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Old 04-02-20, 02:33 PM
Thor Thor is offline
Join Date: Jul 2008
Location: Meriden near Coventry
Posts: 69

Worst case for classics is probably a limited supply of suitable fuels with high ethanol and bio-Diesel content or similar, leading to high running costs and so only use for shows and historic reasons. Classic cars will be to the roads rather like preserved steam locomotives are to the tracks.

I hope it won't be that bad, and that our leaders will realise it is not really about zero emissions but balanced emissions. Balanced emissions can include some air travel and some use of hydrocarbon-burning engines, as long as trees are growing healthily (etc.)

Pure battery electric vehicles are DEFINITELY not the answer for most vehicle uses at present. As Geoff says batteries are expensive, hard to recycle, and cause untold damage and misery where the special metals for batteries are mined. If you look at CO2 savings per unit of battery, proper hybrids are 13 times more effective at reducing CO2 than pure battery vehicles.

If you look at particulate emissions, the modern engines with particulate filters make those less polluting than battery cars because the dust produced from tyre wear exceeds the exhaust dust, and battery cars are heavier, so they have greater tyre wear.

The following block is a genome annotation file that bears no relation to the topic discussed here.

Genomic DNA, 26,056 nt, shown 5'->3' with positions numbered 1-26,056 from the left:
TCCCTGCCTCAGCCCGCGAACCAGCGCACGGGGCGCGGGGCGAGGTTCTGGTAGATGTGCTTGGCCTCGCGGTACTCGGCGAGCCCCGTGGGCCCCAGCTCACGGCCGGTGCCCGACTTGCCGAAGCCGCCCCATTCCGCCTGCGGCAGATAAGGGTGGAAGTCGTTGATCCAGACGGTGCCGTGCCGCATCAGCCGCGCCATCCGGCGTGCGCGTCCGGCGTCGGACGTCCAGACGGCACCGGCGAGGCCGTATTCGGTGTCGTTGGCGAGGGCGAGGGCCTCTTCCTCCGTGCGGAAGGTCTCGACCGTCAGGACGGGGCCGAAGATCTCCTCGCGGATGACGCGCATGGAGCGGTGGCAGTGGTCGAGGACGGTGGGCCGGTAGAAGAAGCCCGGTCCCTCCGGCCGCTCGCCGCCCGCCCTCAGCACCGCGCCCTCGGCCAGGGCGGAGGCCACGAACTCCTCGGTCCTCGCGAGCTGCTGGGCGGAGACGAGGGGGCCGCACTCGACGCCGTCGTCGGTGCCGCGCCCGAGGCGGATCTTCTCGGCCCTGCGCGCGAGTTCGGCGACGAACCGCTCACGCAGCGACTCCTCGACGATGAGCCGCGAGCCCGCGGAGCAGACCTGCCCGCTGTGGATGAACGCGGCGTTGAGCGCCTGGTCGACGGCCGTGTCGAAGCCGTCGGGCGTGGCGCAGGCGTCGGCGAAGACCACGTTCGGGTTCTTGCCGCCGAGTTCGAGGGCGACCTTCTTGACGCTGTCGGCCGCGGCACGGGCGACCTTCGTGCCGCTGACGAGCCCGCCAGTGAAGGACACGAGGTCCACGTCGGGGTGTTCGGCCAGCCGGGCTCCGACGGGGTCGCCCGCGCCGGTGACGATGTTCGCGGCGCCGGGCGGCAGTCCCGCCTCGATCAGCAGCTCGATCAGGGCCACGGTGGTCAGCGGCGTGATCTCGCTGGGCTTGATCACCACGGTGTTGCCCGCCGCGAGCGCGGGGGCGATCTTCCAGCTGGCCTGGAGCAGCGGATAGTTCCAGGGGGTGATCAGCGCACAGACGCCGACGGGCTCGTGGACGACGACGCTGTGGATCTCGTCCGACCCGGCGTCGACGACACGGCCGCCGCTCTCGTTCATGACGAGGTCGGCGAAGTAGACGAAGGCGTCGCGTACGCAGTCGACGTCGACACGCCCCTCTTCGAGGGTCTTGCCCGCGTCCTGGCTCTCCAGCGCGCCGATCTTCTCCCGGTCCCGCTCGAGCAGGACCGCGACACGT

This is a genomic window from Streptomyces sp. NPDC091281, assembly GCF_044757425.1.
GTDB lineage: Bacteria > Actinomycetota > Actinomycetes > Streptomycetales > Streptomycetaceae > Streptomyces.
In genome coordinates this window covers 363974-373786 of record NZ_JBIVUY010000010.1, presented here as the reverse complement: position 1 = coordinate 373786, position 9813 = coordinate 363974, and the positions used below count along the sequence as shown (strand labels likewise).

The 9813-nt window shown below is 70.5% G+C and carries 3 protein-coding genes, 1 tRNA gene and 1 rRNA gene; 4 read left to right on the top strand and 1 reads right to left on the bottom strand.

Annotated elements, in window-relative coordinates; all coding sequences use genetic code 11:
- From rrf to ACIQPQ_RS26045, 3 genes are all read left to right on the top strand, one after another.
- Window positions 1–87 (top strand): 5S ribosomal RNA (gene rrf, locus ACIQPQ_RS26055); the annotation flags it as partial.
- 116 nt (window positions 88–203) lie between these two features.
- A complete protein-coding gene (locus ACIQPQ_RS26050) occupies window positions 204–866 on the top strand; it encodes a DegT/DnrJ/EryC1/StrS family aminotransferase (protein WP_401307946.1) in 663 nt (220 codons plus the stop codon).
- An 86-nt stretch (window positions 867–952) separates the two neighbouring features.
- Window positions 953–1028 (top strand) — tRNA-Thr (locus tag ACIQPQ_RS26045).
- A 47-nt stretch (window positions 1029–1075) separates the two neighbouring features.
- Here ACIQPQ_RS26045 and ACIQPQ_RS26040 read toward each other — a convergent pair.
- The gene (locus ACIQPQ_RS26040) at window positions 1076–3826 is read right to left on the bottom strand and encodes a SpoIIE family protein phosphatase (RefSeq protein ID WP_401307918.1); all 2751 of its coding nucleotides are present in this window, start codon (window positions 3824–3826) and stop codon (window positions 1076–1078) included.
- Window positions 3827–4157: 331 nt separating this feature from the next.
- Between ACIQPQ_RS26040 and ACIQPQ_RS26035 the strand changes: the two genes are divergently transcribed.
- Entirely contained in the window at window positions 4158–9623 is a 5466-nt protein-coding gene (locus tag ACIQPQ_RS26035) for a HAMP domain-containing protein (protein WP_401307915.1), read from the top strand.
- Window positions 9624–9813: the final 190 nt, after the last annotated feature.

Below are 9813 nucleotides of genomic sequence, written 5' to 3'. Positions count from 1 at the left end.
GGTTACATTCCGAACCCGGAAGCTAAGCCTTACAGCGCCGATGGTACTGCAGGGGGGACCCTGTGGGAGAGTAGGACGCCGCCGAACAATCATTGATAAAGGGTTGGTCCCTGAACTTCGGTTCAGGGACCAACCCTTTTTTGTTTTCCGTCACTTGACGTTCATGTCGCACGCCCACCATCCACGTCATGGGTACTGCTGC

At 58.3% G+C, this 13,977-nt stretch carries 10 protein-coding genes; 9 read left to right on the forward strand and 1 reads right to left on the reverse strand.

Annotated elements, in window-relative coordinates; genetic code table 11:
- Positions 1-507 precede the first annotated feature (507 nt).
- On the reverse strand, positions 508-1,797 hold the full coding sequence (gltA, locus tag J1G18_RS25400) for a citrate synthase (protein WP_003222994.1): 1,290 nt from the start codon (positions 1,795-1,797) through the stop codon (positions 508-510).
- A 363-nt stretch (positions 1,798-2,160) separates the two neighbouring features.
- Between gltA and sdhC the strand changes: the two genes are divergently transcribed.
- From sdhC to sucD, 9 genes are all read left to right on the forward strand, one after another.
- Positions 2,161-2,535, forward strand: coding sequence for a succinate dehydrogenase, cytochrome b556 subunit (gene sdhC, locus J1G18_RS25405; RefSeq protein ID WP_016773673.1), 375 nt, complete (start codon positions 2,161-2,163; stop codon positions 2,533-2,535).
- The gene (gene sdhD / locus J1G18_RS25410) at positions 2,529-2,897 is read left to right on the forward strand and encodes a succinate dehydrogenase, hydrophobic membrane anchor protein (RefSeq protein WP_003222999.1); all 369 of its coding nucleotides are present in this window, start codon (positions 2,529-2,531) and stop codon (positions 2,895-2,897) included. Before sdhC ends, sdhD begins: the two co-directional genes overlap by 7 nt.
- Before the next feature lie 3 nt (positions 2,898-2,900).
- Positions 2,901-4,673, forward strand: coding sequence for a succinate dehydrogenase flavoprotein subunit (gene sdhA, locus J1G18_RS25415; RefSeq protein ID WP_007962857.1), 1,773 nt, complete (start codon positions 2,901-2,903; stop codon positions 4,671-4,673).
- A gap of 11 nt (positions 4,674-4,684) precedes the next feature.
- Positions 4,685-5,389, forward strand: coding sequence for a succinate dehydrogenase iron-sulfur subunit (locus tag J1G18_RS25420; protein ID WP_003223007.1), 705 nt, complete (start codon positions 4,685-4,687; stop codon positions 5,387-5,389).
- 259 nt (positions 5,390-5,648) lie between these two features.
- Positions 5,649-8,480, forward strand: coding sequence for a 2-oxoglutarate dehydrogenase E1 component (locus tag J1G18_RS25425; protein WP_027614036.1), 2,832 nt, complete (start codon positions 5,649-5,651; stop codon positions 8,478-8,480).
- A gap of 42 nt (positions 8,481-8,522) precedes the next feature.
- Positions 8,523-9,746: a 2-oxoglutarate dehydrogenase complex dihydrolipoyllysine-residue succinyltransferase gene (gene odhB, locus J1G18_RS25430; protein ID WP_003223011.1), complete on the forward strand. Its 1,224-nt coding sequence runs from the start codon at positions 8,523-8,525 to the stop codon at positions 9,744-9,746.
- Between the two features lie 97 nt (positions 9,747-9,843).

Then there's the problem of electricity generation to charge the vehicles. The UK is proudly advertising that it is frequently not running any coal fired stations at all, but on Christmas day we nearly had power cuts. If the wind drops, and if more of our ancient stock of Nuclear stations go off line, we are stuffed AS WE ARE, never mind if we add a load of battery cars to charge up. We are already heavily dependent on the cables which bring power from France and Belgium, and I don't doubt the prices for those supplies will increase too.

Someone in Whitehall needs to wake up and smell the burnt out fuse !
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